The negotiations that take place in order to determine how much each of the parties are paid, if they happen at all, are critical to the success of the plan. Naturally, each party would like to be paid as much as possible, in exchange for as little work and accountability as possible. For companies with products like investment management (like mutual funds or sub-accounts) this means that they’d really like the ability to “bundle” together as many products and services as possible, willfully ignoring other providers that might do a better job or cost less. This is why Target Date Funds now find themselves under the microscope – 20,000,000 workers are saving $800 Billion in such funds (according to research compiled by Paladin Registry and Target Date Solutions). The providers certainly don’t want to open things up for price and performance competition. Competition hurts profitability.
And if a sales agent brokered the plan (meaning that they “sold” it but aren’t very involved in how it runs) they would make less money by negotiating lower fees. The dire concern over such practices is evidenced by the Labor Department’s still fairly new requirement that all plans that are audited must publicly disclose anyone who is a “Party in Interest”.
And how about plan providers layering in add-on services, and setting up systems to automatically capture more of workers’ money? Have you ever heard about former employees of a firm being automatically put into a rollover IRA once they leave? How about the cute logo on the provider’s landing page that prompts you to “click here for a 529 college savings plan”? Most often these product offerings cast a wide net in the hopes that people just fall into them without electing an alternative. None of this has to do with low fees or good investments. In other words, that glossy look could be hiding firm policies designed to rob workers blind.
It's entirely possible for low-cost providers to do great things for our great American workers to help them prepare for retirement. A number have popped up and are putting up a good fight. We've simply got to move a few bad apples and conflicted people out of the way and then these firms will really take hold and the landscape will change dramatically.
Let's shed a little light on the bad apples, show what they're truly up to beyond the hidden agendas and conflicts of interest, and hold them accountable. If you want to get involved, start with the annual Fee Disclosure you receive from a fund administrator. If you think it’s hard to understand, you’re not alone. It’s likely that way for a reason -- to mask conflicts of interest.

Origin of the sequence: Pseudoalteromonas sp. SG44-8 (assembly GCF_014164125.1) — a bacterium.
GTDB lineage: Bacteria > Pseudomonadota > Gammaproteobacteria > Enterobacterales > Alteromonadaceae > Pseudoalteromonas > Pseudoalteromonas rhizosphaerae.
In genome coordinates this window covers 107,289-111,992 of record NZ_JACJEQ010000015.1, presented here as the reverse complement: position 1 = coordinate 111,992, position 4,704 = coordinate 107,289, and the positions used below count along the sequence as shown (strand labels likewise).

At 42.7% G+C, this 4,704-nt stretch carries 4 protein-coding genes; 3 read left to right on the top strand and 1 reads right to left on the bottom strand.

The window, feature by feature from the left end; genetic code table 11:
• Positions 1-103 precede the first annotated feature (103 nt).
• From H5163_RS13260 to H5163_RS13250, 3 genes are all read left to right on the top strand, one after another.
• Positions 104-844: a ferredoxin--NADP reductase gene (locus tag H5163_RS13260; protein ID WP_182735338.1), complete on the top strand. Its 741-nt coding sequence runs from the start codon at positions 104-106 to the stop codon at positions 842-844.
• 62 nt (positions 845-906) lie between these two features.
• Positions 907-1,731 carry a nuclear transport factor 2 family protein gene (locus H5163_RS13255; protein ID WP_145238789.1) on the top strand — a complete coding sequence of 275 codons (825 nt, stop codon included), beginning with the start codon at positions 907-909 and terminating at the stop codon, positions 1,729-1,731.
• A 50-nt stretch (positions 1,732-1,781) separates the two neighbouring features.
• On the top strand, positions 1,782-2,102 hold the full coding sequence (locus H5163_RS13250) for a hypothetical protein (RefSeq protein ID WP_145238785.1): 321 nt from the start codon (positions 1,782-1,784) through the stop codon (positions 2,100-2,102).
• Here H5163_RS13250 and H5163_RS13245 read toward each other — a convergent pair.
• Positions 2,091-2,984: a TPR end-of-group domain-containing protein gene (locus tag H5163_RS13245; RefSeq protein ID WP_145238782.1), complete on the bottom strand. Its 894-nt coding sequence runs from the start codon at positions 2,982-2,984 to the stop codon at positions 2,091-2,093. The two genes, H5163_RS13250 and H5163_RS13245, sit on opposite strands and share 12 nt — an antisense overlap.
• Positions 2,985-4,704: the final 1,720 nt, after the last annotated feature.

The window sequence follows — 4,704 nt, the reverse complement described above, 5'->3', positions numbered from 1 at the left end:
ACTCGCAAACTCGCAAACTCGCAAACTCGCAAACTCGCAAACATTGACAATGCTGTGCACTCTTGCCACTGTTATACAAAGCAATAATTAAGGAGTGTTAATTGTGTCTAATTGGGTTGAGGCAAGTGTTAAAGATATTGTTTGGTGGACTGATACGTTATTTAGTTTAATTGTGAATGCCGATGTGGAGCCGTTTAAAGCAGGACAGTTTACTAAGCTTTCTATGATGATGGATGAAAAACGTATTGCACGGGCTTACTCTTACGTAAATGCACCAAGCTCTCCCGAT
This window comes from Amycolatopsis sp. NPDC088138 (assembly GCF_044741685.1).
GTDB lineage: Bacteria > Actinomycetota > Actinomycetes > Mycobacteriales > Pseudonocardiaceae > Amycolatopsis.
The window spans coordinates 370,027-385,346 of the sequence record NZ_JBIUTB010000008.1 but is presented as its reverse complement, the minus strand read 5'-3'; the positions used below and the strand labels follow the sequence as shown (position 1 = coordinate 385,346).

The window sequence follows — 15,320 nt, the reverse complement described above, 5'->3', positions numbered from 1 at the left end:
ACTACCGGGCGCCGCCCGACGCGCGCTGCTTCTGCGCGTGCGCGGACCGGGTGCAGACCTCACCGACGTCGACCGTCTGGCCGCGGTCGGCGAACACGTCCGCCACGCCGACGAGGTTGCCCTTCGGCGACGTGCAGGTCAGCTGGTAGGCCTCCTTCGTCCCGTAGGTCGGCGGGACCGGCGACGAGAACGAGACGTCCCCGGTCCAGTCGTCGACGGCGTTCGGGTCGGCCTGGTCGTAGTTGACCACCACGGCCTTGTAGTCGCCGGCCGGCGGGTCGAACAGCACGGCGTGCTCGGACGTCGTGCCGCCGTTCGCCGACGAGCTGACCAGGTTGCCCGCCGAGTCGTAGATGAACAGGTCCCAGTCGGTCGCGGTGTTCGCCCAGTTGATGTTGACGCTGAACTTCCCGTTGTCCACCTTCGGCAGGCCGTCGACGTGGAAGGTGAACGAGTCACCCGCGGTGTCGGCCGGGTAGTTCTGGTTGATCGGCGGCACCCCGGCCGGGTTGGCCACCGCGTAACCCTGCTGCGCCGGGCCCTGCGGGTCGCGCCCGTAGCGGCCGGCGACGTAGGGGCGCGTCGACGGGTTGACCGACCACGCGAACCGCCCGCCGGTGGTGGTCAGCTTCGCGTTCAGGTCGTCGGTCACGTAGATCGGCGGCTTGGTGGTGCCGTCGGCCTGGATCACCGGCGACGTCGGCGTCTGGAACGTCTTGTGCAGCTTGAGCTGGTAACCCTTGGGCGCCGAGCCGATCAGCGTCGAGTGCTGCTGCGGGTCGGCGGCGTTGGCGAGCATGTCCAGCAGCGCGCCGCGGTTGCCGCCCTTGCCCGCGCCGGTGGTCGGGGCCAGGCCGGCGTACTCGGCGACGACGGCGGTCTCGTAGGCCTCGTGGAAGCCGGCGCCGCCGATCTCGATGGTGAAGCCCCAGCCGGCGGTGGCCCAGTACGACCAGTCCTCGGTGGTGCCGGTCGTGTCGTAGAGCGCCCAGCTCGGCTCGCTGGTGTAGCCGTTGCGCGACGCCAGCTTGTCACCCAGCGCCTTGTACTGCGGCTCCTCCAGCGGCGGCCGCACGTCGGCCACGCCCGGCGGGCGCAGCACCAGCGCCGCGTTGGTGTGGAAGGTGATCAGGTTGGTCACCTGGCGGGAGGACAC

Demand clarity from the provider. Call, email, ask your employer. And if your plan has an advisor that you suspect is compromised (a sales agent), ask your employer to evaluate others. Check public filings and the reports that are mailed to you for excessive “Party in Interest”. This could be a clear indication that fee negotiations have been compromised.
I believe these bad apples will move on to easier prey once it's known how much they charge and how little they do in return.
The incumbents won't leave easily. They're very good at shaping the conversation. But there is still time for America to re-invent how workplace retirement plans work. Let's start by figuring out where all the hidden fees and conflicts of interest reside, and weed them out.
If all this makes you want to give up on workplace retirement plans, hold on a minute. All of these issues get even worse, generally, and more expensive, outside of employer sponsored retirement plans. Your best bet is to go to bat for that 401(k) or 403(b) plan and press to make it the best it can be. Remember; you have group buying power when you’re together with your co-workers. Use this to your advantage!
© Jonathan R. Broadbent and Plan Partners LLC
This article first appeared in NerdWallet and Christian Science Monitor in April 2015.